Bradley Merrill Thompson, a Member of the Firm in the Health Care and Life Sciences practice, in the firm’s Washington, DC, office, was quoted in an American Association for the Advancement of Science (AAAS) article titled “Mobile Health App Developers Seek Guidance on Federal Regulations.”
Following is an excerpt:
Thompson said the FDA has started by determining which technologies it will not be regulating. The agency announced in February that it would not regulate the simplest mHealth technology: software that is used primarily to store, transfer, display, or convert data from a medical device, such as a program that stores blood pressure readings for later review. However, Thompson said this guidance conflicts with existing rules and called for the agency to address the discrepancy.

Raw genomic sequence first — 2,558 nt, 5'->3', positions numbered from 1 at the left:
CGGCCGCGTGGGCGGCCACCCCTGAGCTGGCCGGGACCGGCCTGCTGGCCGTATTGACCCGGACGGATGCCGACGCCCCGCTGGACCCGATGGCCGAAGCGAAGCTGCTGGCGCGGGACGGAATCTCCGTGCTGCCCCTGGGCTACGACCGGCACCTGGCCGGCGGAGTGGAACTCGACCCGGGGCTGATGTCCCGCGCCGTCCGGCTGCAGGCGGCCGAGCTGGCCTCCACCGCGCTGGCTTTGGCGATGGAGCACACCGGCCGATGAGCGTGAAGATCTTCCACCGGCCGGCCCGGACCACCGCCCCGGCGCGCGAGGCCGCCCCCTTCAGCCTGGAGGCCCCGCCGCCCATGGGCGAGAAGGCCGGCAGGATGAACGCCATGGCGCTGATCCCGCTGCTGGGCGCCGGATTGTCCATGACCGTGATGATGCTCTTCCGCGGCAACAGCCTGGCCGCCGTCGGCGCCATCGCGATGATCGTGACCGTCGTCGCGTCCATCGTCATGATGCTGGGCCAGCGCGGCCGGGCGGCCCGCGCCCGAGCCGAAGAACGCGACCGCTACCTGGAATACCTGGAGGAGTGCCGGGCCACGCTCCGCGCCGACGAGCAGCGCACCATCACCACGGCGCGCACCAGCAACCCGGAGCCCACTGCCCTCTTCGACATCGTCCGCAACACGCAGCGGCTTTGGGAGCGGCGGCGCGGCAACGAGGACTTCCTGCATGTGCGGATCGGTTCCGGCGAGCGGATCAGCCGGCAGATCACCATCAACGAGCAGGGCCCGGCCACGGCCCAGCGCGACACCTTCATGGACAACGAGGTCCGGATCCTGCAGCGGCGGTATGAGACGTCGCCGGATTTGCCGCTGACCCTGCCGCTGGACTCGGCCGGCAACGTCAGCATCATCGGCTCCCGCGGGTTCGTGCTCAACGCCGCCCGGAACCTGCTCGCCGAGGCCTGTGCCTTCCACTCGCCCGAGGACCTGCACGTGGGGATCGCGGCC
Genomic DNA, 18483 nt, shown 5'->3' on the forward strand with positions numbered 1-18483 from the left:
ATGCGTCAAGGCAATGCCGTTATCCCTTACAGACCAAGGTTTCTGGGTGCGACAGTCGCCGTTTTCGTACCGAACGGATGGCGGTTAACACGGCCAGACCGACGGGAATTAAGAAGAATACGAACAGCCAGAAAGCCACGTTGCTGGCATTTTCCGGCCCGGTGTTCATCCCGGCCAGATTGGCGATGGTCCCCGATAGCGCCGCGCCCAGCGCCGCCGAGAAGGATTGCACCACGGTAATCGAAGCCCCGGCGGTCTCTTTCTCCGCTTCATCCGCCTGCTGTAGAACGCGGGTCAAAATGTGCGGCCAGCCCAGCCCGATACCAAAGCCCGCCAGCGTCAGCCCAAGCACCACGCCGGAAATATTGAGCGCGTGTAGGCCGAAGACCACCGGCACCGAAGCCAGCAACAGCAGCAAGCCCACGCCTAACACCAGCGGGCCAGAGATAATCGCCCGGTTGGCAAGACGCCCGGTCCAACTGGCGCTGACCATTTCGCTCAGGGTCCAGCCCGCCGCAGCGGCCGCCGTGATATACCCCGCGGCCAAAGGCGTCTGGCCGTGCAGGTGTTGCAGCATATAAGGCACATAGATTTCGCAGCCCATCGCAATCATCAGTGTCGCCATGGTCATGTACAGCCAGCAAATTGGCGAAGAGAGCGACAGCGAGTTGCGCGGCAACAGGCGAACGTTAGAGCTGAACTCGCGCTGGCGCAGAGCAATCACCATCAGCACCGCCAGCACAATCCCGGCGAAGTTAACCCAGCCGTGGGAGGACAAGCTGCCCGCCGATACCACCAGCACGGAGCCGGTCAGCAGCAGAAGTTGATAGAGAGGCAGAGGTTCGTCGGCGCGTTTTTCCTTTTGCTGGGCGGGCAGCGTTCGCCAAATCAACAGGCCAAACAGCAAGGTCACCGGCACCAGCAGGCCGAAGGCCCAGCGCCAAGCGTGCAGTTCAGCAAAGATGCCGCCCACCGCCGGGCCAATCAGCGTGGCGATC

Thompson praised the FDA for its decision earlier this year to step back from the regulation of “wellness” apps, allowing app developers to claim that their product can help patients with a particular disease live a healthy life. For instance, developers of a calorie-tracking app can say it is particularly helpful for people with diabetes.
The FDA will “permit you to make claims of relationships to diseases as long as you don’t claim to cure them or diagnose them,” Thompson noted. “That is very important for the industry.”
The article covers Mr. Thompson’s comments at “Your iPhone Will See You Now: Mobile Health in the 21st Century,” an event hosted by the AAAS on November 19.